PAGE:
Is Airbnb as a gentrifying villain or a neighborhood ally? The ongoing debate rages on with a newly published report from McGill University. The study found that in New York, Airbnb increases rent, quickens gentrification and makes most of its revenue from listings that are likely illegal. Airbnb questions the legitimacy of the report, which was funded in part by the Hotel Trades Council and cosponsored by housing advocacy groups like the Cooper Square Committee.

Analyzing housing data from Sept. 2014 to Aug. 2017, a team led by professor David Wachsmuth concluded that Airbnb has caused a $380 yearly rent increase for the median New York tenant. The report estimates that the home-sharing company caused the removal of between 7,000 and 13,500 units from New York City’s long-term rental market, causing housing prices to go up. Airbnb caused a $610 increase in the median East Village yearly rent, a $510 increase in Lower East Side median yearly rent, and a $330 increase in Williamsburg median yearly rent, the study claimed.

An Airbnb representative dismissed the report as inaccurate and pointed to the “thousands of New Yorkers that are doing this to help them afford their rent.” A 2017 study from New York University counters the McGill study. The NYU study found that in order to match the revenue they’d get from long-term rentals, hosts would have to book their homes over 216 days a year, meaning there was little incentive to displace renters. On the other hand, the McGill study claims that “the median host of a frequently rented entire-home/apartment listing earned 55 percent more than the median long-term rent in its neighborhood last year.”

The McGill report also showed that two-thirds of Airbnb’s revenue in New York is likely to come from illegal listings. A report released by the New York state attorney general’s office in 2014 found that 72 percent of Airbnb listings in New York City were illegal.

New York state law prohibits renting entire apartments for less than 30 days, and in 2016 harsher penalties were introduced for customers advertising short-term rentals. Private rooms and shared spaces remain fair game as long as the host is home.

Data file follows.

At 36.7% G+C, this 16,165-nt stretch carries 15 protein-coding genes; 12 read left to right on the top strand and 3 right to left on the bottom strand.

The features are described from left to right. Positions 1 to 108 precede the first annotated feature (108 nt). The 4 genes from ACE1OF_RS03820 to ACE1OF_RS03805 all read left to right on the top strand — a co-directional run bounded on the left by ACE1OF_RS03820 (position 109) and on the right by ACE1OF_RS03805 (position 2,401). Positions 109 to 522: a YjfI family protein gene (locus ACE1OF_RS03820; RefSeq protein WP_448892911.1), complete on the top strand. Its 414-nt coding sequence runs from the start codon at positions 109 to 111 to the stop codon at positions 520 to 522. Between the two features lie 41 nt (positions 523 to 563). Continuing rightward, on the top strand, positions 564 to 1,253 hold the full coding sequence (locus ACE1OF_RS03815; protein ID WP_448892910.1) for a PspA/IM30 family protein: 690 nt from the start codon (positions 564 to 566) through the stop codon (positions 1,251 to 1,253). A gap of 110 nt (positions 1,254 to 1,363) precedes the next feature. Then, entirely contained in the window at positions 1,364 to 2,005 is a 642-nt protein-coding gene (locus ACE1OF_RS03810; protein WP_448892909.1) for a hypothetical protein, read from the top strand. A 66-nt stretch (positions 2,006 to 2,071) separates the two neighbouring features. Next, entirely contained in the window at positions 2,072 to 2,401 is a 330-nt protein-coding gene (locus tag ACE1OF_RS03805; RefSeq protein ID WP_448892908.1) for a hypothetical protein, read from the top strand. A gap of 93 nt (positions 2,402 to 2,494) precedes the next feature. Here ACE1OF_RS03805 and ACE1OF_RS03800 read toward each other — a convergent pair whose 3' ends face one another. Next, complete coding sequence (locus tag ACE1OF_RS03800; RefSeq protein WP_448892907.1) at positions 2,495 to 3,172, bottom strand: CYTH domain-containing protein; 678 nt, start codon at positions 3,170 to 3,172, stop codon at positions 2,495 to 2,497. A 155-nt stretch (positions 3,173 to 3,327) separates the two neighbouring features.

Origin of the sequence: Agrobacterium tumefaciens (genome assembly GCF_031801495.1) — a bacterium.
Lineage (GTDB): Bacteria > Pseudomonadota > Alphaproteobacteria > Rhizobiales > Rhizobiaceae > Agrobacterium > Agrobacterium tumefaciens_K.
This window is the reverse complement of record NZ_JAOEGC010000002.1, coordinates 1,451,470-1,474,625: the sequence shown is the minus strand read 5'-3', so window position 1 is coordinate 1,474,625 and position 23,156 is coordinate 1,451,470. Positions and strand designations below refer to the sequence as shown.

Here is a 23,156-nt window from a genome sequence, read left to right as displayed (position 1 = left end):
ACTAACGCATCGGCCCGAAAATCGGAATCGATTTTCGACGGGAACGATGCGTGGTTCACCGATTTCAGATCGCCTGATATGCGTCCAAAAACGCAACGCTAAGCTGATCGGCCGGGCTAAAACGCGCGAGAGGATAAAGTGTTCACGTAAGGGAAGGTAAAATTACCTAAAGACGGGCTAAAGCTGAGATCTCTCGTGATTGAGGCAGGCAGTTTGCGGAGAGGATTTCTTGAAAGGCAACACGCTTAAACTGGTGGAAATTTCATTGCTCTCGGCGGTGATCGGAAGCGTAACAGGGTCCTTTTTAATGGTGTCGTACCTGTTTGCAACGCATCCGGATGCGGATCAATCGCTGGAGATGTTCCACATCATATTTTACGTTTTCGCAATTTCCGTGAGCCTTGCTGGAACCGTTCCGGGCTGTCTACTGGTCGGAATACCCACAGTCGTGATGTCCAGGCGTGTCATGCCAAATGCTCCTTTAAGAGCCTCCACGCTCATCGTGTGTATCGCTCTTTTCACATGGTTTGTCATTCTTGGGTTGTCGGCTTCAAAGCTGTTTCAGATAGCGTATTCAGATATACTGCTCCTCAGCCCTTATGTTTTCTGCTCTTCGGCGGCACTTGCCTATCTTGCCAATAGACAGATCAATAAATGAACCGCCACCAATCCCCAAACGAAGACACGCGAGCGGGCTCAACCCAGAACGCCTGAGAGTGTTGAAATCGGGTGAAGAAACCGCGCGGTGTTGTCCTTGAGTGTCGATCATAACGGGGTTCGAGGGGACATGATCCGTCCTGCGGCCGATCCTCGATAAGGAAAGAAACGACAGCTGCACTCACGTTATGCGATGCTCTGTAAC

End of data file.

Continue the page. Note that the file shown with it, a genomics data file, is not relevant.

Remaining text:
“That there is no difference between the number of illegal listings in 2014 and 2017 is disappointing,” said Justin La Mort, a supervising attorney at Mobilization for Justice, a law firm involved with the new study. La Mort said he hoped the study would push Airbnb to go after illegal units.

Although he said Airbnb was not “innately evil,” he did feel it was being misused. “A small number of people renting out their couch, that’s not having an effect on the housing market. People with multiple homes pushing renters out, that affects a neighborhood.”

Airbnb insists that they are dedicated to working with elected officials to create legislation that protects New Yorkers who want to share their homes and earn extra income and opposes those that operate illegal hotels. In 2015, they said they had taken down 2,233 listings that appeared to be hosts with multiple listings.

They also stated that their data shows that 96 percent of hosts only have one home listed. Most hosts share their space only occasionally, with the median nights rented at 47. The median annual earnings citywide is $5,474. On the other hand, McGill said the top 10 percent of hosts earned 48 percent of last year’s revenue, while the bottom 80 percent of hosts earned 32 percent. Airbnb said this was incorrect, and that 12 percent of New York revenue last year was earned by hosts with more than one home listing. 

McGill also cited a study from calling the rental website a “racial gentrification tool.” Research showed that across 72 predominantly black New York City neighborhoods, Airbnb hosts are five times more likely to be white. Although the white population is around 14 percent, 74 percent of Airbnb hosts are white.  This translated to an income disparity of 530 percent where white Airbnb hosts in black neighborhoods earned an estimated $160 million, compared to only $48 million for black hosts.

Amid allegations of racism last year, Airbnb hired activist and artist Donald Glover as an advisor for reaching communities of color. In a blog post Glover said he would ensure “members of these communities are taking advantage of the economic opportunity of hosting on the Airbnb platform.”